European Innovation Academy – Day 1
I’m at the European Innovation Academy (EIA) this week representing Tivix, giving a keynote speech and serving as a Chief Mentor during the program. There are 257 university students here from 17 different countries all over the world. During the program they will form teams around a particular idea, and then take that idea from early concept to a launch-ready venture in just three weeks. I’m here to help them succeed.
The EIA bills itself as the world’s largest extreme digital products accelerator, with sponsors from Silicon Valley (Google, Stanford, UC Berkeley) as well as Europe (Ferrarro, Intesa Sanpaolo). The program is held on the campus of one of Europe’s leading engineering universities, the Polytechnic University of Turin.
This year’s EIA themes are mobility and food production. Food production, of course, is one of the most pressing humanitarian issues of the 21st century. The fact is that we don’t currently produce enough food to adequately feed the 7.4 billion humans currently on the planet, let alone the 11 billion we’ll have by the end of the century. So we’ll need to find innovative new ways to improve crop yields and distribution if we are going to make a dent in this problem (Tivix has some experience and passion in this sector).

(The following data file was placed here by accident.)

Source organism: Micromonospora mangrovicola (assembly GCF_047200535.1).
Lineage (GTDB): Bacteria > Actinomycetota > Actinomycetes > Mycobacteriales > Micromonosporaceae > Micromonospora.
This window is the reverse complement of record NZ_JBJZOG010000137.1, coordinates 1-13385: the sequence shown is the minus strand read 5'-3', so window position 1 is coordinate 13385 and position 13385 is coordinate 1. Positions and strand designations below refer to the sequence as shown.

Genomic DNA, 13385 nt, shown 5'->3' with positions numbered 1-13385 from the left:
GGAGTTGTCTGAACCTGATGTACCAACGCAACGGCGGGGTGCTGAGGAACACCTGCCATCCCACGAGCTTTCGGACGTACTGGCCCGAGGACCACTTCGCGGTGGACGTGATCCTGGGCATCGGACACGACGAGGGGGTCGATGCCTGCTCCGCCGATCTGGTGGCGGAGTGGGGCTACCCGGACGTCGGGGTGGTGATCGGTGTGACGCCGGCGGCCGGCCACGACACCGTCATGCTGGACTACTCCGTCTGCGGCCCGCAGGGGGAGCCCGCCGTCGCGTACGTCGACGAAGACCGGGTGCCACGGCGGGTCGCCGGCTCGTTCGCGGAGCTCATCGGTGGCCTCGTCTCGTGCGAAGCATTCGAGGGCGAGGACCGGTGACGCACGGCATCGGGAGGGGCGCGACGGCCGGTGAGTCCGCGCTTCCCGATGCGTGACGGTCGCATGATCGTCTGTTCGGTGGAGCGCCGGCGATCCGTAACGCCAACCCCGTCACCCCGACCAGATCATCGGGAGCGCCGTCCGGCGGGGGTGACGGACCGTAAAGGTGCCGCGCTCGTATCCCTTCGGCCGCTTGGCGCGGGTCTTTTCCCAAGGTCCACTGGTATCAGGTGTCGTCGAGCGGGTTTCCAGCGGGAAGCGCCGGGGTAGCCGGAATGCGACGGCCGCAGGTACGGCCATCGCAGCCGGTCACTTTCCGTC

Fittingly, the building that we’re in has 100 years of innovation history. Designed in 1916 it was originally the Fiat factory – one of the world’s largest and most innovative car factories, in fact. Raw materials entered on the ground floor of this 5-story complex, went up through a complex production line, and finished cars came out the top then rolled down a spiral track and onto waiting delivery trucks. It was a miracle of 20th century production and several million cars were made here (fun fact: one of the chase scenes in The Italian Job (the original one) was filmed on the racetrack that Fiat built atop of the building).
The factory closed in 1982 and then the building was reborn as one of the great examples of innovation in urban planning. Rather than demolishing the giant building, an architectural competition was held for ideas on how it could be reused. Today it’s a modern complex with concert halls, theater, a convention center, and public spaces, and the eastern portion of the complex is the headquarters of the Engineering faculty of the Polytechnic University of Turin, which is hosting this EIA event.
So in the 1920s this building was the most innovative automotive factory in the world, in the 1980s it became an innovative example of urban planning, and this week the building is hosting the creation of new digital innovation.
I’m excited to be here at the EIA this week, representing Tivix.
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